Mendokoro Bigiya (麺処びぎ屋); Another Michelin Bib Gourmand, Gakugeidaigaku


Just a short distance from Gakugeidaigaku station on the Tokyu Toyoko line is Mendokoro Bigiya, a recent recipient of a Michelin Bib Gourmand. I had the pleasure of collaborating with Nama Japan and filmed a video with him regarding the shop which I linked below. Nama Japan is currently on a quest to complete every ramen restaurant on the Michelin Guide and I have already joined him at Kane Kitchen Noodles in Higashi Nagasaki if you’d like to check that out as well. Unlike a lot of the other ramen shops listed in that guide, Bigiya was quite quaint and had a very local, neighborhood restaurant vibe which I enjoyed. I was very much impressed with their bowl and glad Nama Japan invited me along!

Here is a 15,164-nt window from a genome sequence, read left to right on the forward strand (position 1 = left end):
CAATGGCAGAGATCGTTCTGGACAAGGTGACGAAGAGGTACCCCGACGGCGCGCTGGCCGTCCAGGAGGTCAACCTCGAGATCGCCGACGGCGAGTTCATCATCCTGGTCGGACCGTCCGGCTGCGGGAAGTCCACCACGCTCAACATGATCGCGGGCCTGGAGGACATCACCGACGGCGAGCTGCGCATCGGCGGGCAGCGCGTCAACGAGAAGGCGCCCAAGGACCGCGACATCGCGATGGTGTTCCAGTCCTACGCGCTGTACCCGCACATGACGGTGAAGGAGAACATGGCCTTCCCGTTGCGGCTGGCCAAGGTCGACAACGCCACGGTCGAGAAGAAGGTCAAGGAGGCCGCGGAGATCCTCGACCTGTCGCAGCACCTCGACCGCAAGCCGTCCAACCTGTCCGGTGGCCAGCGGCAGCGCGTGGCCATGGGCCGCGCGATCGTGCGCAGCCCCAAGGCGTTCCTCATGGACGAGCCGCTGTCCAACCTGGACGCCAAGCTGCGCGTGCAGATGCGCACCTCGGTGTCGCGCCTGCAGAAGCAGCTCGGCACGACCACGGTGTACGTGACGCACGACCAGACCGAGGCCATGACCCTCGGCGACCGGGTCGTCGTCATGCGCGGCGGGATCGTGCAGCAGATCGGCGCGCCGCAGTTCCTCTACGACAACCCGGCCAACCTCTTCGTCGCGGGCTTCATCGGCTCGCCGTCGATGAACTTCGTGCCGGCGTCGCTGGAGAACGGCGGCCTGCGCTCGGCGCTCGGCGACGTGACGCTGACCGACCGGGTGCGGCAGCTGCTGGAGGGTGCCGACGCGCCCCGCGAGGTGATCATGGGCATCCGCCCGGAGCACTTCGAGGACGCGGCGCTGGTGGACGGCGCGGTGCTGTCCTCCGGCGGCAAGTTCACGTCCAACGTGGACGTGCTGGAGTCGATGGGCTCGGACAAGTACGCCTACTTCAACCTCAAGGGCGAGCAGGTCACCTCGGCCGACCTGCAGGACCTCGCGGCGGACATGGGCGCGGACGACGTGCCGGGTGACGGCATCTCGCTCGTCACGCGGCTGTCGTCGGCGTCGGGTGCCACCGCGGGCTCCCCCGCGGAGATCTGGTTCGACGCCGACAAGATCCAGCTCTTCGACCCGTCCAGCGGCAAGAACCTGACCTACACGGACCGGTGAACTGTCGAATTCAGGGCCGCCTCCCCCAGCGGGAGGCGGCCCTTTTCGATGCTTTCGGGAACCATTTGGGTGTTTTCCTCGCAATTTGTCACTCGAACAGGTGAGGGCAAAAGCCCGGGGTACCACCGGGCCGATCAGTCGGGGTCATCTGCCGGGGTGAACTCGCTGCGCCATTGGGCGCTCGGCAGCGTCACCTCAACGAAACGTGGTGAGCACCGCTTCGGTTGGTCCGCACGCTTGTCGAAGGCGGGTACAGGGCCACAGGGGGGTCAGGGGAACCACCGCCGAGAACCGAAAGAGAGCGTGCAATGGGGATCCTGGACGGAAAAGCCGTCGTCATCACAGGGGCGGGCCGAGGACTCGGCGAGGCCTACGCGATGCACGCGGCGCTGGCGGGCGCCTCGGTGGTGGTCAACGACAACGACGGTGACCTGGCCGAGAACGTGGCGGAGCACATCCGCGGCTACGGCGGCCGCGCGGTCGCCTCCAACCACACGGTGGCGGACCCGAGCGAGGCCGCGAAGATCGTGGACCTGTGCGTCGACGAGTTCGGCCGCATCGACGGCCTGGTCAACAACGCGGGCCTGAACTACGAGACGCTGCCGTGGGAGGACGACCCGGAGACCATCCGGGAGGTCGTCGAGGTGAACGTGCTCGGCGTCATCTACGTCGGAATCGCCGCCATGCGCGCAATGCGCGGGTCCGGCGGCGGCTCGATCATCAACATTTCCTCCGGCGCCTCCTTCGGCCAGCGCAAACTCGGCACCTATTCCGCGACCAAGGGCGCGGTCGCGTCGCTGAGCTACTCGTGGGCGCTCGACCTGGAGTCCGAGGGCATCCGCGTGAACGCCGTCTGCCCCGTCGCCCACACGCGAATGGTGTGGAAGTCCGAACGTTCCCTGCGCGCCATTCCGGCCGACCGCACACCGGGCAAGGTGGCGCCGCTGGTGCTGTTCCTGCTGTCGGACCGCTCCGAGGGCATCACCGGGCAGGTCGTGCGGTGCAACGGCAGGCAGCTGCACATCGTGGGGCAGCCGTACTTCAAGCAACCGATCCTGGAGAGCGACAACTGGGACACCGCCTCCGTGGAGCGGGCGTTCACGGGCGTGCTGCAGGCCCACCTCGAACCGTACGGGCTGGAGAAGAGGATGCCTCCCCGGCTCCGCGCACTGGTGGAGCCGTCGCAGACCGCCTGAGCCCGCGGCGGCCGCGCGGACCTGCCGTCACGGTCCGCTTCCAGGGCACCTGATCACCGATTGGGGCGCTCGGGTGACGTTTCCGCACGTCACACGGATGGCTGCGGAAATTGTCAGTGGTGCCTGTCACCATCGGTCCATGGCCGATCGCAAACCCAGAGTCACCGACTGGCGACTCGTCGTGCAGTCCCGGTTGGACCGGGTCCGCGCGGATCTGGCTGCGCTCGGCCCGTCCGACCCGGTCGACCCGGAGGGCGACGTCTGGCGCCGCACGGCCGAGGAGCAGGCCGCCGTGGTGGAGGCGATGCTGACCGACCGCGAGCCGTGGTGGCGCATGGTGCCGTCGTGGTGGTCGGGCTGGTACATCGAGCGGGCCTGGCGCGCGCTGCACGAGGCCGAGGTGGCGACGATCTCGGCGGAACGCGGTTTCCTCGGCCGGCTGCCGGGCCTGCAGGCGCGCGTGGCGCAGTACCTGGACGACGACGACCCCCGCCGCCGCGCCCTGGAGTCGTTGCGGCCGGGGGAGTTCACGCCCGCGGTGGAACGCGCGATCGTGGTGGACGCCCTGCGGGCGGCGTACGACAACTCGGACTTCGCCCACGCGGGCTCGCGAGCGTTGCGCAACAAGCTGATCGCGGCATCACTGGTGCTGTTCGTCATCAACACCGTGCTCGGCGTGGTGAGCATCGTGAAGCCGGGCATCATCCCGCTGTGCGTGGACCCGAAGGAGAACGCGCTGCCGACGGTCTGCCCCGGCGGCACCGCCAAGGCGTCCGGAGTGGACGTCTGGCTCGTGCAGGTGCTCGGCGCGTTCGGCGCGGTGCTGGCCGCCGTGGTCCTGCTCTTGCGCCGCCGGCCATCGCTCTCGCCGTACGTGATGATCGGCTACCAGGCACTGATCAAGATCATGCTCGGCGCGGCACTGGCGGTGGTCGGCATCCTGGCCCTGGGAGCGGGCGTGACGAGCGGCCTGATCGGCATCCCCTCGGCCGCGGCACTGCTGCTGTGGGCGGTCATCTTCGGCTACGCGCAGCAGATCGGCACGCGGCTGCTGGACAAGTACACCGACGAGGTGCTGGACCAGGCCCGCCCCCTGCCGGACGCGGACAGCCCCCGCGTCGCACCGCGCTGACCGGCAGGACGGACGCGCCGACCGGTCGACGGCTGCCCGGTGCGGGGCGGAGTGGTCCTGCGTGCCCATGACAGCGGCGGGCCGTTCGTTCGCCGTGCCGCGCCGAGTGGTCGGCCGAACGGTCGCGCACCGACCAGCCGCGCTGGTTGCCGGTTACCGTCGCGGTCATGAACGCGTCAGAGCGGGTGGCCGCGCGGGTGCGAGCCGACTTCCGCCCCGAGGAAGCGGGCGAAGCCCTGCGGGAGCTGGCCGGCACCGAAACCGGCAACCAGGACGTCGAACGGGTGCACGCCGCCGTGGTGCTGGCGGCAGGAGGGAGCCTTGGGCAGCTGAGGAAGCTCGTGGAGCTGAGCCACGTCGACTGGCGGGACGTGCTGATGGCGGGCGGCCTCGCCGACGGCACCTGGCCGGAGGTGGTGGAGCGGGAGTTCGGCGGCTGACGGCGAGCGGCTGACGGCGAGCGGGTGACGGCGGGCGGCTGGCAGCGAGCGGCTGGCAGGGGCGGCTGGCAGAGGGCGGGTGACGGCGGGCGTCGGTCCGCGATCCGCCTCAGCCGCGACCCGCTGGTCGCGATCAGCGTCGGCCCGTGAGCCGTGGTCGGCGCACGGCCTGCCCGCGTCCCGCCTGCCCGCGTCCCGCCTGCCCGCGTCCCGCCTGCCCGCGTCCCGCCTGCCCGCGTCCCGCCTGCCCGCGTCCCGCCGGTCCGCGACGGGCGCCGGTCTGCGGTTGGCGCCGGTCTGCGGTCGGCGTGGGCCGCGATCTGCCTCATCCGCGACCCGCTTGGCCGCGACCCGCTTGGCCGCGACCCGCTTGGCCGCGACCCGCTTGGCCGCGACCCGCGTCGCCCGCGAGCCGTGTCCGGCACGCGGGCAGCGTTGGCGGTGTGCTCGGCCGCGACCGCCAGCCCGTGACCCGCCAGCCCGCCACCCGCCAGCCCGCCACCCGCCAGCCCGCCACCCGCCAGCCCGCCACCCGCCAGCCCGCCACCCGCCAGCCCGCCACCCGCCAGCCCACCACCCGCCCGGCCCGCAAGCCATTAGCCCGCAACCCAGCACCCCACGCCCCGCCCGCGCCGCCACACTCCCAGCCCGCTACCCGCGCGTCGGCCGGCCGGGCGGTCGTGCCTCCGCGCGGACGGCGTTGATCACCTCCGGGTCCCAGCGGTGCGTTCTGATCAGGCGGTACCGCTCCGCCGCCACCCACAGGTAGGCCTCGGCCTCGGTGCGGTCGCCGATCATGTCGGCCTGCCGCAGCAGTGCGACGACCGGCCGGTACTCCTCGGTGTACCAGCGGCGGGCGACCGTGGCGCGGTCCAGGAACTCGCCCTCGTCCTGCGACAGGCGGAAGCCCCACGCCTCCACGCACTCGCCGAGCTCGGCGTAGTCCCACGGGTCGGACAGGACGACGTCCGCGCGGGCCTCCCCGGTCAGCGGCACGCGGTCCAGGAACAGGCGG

Bigiya is closed on Tuesdays and their hours are 11:30-14:45 for lunch and 18:00-22:30 for dinner on weekdays. On weekends the shop has the same dinner hours, but open only until 14:30 for lunch, just a 15 minute difference, but be careful just in case. They didn’t seem to have an English menu when I arrived so I’ll translate the ticket machine here. On the top row are their main ramen variety of Shoyu Ramen, Shoyu Ramen with half-boiled marinated egg, Shoyu Ramen with extra char siu, and Shoyu Ramen Zembu Iri (all toppings). The second row is their rice bowl which consists of a Gomoku Buta Meshi (Five ingredient rice with roast pork) and Aburi Tori Kawa Gohan (Grilled chicken skin over rice). These two are actually ordered at the table for whatever reason so let them know if you’d like one of these bowls and hand 300 yen to the chef at the counter. The row directly below with tape across is their tsukemen which they didn’t offer at this time. Second from the bottom row started with the button on the left is the Men Oomori (extra noodles), Half-boiled Egg topping, Char Siu topping, Menma appetizer for beer, Three appetizer for beer, and canned Asahi Super Dry beer. The very bottom row is the fried shirasu white fish over rice bowl, grilled char siu over rice bowl, plain rice, medium beer on tap, and small beer on tap. Press the button to the far right on the machine to get your change! I opted for the Shoyu Ramen Zembu Iri (all toppings) and a bowl of the Gomoku Buta Meshi (Five ingredient rice with roast pork) while Nama Japan ordered the same ramen with the Aburi Tori Kawa Gohan (Grilled chicken skin over rice).